by David Klemt

Flipping through an open book

Our engaging and informative May book selections will take your front and back of house to the next level, and help develop your leadership skills.

To review the book recommendations from April 2023, click here.

Let’s jump in!

Contagious You: Unlock Your Power to Influence, Lead, and Create the Impact You Want

This is one of three books KRG Hospitality’s Jennifer Radkey read in February. It’s the sequel to a book titled Contagious Culture, which we featured last month.

From Amazon: “For anyone who’s sought to create change, or felt sucked into the drama and chaos of a toxic work environment, this book will advance the notion that everyone at an organization is a leader—for good or for bad—and that leaders have tremendous power to influence those who follow their example. The quality of our leadership is based upon our intentions, energy, and presence. By emphasizing authorship, self-care, and response-ability (not responsibility) as leadership skills and therefore cultural amplifiers, Contagious You shows you how to walk the path of more effective leadership while navigating the road blocks in your way. Whether these road blocks are working with negative co-workers with secret agendas and unrealistic expectations, or just the general ‘busyness’ of life and its excessive demands, this book will take you on a journey to create more space, more courageous leadership, and stronger collaboration to influence others and create the impact you desire.”

Grab this book today: click here.

Chef’s PSA: Culinary Leadership Fundamentals

If Chef’s PSA sounds familiar, that’s probably because it’s a series of four books. We included another book in the series, How Not to be the Biggest Idiot in the Kitchen, last December in our last book roundup of 2022.

Culinary Leadership Fundamentals is intended to prepare chefs to lead a brigade. It’s one thing to know how to prepare food; it’s another to know how to be the leader in the kitchen. Of course, this book is also full of valuable information for owners and operators. After all, they should know how their chef is approaching their role.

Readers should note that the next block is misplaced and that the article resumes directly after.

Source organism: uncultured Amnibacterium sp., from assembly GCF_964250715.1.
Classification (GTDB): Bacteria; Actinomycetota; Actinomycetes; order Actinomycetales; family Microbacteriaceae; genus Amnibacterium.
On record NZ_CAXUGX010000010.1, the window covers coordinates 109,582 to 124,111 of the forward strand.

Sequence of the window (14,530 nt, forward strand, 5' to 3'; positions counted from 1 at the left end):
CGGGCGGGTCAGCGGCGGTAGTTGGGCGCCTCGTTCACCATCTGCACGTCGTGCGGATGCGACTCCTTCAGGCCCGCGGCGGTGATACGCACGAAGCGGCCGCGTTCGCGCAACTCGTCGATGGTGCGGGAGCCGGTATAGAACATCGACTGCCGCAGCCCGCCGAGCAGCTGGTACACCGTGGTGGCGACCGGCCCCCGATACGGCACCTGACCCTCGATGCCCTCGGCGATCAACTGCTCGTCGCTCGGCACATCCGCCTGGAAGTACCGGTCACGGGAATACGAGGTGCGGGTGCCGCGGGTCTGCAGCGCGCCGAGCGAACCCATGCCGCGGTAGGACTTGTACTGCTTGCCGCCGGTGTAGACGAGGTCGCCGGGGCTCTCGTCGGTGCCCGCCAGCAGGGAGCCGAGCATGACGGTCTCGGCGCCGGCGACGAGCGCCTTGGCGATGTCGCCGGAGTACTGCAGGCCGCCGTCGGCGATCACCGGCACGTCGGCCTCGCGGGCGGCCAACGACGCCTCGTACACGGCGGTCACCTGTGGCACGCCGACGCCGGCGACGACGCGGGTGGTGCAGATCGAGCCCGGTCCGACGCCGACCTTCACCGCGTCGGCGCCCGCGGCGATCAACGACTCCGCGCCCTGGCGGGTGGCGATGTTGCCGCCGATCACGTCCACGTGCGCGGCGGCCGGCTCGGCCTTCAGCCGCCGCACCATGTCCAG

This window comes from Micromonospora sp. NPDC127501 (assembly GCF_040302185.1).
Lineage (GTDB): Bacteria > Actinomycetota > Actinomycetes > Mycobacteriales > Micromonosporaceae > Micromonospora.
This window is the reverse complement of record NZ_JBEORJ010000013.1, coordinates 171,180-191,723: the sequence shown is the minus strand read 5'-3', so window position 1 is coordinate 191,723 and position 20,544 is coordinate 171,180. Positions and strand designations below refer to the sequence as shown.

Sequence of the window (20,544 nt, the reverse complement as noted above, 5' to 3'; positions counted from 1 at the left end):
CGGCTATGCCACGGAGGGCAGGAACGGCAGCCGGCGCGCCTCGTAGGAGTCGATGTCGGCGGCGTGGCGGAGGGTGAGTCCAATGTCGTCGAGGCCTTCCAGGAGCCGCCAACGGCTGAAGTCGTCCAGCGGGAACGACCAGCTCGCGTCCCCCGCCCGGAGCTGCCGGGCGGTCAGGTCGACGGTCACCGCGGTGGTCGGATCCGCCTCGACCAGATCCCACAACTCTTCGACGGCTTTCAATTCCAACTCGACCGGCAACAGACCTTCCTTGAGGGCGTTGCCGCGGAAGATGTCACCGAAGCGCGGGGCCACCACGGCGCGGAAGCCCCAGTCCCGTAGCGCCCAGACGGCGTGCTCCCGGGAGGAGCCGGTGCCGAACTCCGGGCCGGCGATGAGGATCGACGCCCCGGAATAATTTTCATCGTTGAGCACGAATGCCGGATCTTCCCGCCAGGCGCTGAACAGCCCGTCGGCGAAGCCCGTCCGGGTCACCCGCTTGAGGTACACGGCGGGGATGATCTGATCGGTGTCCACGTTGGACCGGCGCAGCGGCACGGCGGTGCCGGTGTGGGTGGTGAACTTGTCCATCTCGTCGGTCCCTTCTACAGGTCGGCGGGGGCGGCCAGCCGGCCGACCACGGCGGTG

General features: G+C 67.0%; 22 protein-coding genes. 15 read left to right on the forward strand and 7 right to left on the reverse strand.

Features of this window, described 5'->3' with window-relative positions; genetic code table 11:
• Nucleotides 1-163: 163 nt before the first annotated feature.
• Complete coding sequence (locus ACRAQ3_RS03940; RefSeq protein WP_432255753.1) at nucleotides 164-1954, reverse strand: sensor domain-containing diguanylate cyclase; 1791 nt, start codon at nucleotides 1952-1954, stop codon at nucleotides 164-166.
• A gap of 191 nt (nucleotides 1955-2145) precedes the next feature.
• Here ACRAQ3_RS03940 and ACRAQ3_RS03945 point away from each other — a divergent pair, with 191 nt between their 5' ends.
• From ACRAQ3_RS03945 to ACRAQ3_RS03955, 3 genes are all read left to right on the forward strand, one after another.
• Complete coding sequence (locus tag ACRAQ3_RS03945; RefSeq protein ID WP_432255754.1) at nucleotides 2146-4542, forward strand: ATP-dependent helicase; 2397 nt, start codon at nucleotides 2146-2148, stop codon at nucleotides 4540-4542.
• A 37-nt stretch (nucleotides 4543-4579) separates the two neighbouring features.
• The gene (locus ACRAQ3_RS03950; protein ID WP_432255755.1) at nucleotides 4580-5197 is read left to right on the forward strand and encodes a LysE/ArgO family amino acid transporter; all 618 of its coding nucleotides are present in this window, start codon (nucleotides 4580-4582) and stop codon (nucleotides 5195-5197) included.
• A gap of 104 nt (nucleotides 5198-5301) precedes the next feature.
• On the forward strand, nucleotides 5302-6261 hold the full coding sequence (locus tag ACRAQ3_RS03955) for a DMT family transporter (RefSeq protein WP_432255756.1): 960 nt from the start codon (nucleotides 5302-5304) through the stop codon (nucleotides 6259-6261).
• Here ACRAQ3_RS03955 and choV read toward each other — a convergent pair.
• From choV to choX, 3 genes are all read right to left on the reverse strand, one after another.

From Amazon: “When you become a Chef for the first time you may be put in a position where you know how to cook but not how to lead and manage. This book will teach you everything you need to know to become a Chef Leader in the kitchen. From how to manage costs, build a team, market yourself and overcome adversity. This is the book every Chef needs if they want a competitive edge in running a successful kitchen.”

Pick it up today!

Southern Cooking, Global Flavors

Chef Kenny Gilbert’s journey through the culinary world is epic. By the age of seven he had shown such an interest in the art of BBQ that his father bought him his first grill, a small Weber. After high school he moved from his hometown to Cleveland to attend the Pennsylvania Culinary Institute. After graduation, Chef Gilbert entered into an apprenticeship at the Ritz-Carlton, Amelia Island, in Florida. By age 23, Chef Gilbert earned the role of Chef de Cuisine. He has also opened restaurants and led the culinary programs at restaurants and hotel properties not only throughout Florida but also Colorado, Georgia, throughout the Caribbean, France, Japan, and Spain. Oh, and there was Chef Gilbert’s Top Chef season seven appearance, plus the development of his own line of spices and rubs.

His newly released book features 100 recipes that put international spins on southern classics. Pick up Southern Cooking, Global Flavors today!